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The debate about the potential impact of global warming on our climate continues. There is a growing consensus amongst weather experts that over the next century the weather patterns in the UK will become milder and wetter with stormier conditions.
All of the indications are that due to changing weather patterns we must be prepared for increasing water damage due to violent storms and flooding. This can cause large-scale damage to property resulting in the emergency services being overwhelmed.
Flooding can be a very traumatic time for anyone and the priority should be the personal safety of you and your family. Special attention should be given to the elderly and infirm who are at particular risk.
To improve the management of this increasing risk the various organisations with an interest need to work in partnership.
Flood control measures and the defence of our coastal regions is a matter of long term planning and funding by Local Authorities, the Environment Agency and other bodies. However, there are selected measures that residential property owners can take to minimise the risk and the repercussions of water damage to their home and contents.
Information and Control Measures
The Environment Agency has taken a leading role in advising householders and businesses in the UK of the potential threat of flooding and what action should be considered to minimise the loss.
On a postcode basis they can provide details of the likely flooding risk in an area.
Individuals who are considering purchasing a property can use this information to assist them in making an informed judgement.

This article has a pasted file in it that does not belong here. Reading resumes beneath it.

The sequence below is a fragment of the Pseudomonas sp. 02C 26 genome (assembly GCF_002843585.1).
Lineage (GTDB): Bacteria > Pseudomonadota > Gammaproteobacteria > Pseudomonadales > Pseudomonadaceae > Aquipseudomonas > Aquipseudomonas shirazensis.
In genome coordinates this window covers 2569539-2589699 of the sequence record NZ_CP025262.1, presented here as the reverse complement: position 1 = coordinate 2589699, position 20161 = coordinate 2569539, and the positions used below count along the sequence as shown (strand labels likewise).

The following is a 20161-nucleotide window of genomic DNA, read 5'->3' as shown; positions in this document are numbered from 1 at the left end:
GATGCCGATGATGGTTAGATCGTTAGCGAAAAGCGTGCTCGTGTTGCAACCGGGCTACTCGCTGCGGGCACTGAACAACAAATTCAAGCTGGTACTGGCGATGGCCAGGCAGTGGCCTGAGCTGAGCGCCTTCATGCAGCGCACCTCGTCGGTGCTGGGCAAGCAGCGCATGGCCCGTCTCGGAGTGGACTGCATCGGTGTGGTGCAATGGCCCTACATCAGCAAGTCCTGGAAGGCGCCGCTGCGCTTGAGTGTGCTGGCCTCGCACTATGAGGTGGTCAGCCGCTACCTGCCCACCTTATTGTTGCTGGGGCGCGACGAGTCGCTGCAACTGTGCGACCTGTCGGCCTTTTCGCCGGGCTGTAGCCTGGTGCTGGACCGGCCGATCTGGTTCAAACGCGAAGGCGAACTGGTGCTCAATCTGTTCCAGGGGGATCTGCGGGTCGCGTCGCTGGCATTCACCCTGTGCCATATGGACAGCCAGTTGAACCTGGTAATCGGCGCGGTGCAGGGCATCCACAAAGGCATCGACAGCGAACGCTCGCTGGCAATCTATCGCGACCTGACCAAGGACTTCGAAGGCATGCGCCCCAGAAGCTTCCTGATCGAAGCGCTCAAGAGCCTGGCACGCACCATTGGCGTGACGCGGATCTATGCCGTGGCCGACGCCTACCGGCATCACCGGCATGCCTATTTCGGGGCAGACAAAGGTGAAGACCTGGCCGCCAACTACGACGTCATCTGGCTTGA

The Environment Agency's ‘Floodline' provides easy to follow guidance and is available free to everyone. Its purpose is to provide information before, during and after flooding occurs with the emphasis being on prevention.
The ‘Floodline' has introduced a series of Factsheets that provide guidance including how to prepare Flood Plans, what action to take when flood warnings are issued and how to cope after an incident.
The flood warning codes ‘Flood Watch', ‘Flooding Warning', ‘Severe Flood Warning' and ‘All Clear' are increasingly included in television and radio weather forecasts and should be followed with care.
The Floodline factsheet on Flood Plan Checklists provides straightforward advice on a range of simple measures including making up a ‘Flood Kit'.
Our weather forecasts increasingly mention the likelihood of gale force winds leading to the possibility of structural damage. Whilst in many cases such damage is difficult to prevent there is no doubt that the overall losses are increased as the result of inadequate building design, defects in workmanship or poor maintenance.
To reduce the overall number of losses that occur each year, action is required and this involves planning and budgeting.
This topic is considered in greater detail in the supporting Hardfacts 1022- Protection of Residential Property against Non-weather related damage
Sub zero temperatures will still occur from time and time and precautions against this threat must also be implemented.
Key Action Steps
The Environment Agency Floodline Tel no. 0845 988 1188 www.environment-agency.gov.uk/
The Association of British Insurers (ABI) Tel no. 020 7600 3333 http://www.abi.org.uk
Aviva Risk Management Solutions Guidance:
View our Hardfacts 1022 - Protection of Residential Property Against non-Weather Related Water Damage
Visit our Knowledge Store for further Property Hardfacts www.aviva.co.uk/risksolutions
You can also view the Aviva guidance on how to repair your home/business after a flood: https://help.aviva.co.uk/resources/avivabroker/tools-and-templates/repairing-after-floods
This document contains general information and guidance and is not and should not be relied on as specific advice. The document may not cover every risk, exposure or hazard that may arise and Aviva recommend that you obtain specific advice relevant to the circumstances. AVIVA accepts no responsibility or liability towards any person who may rely upon this document.
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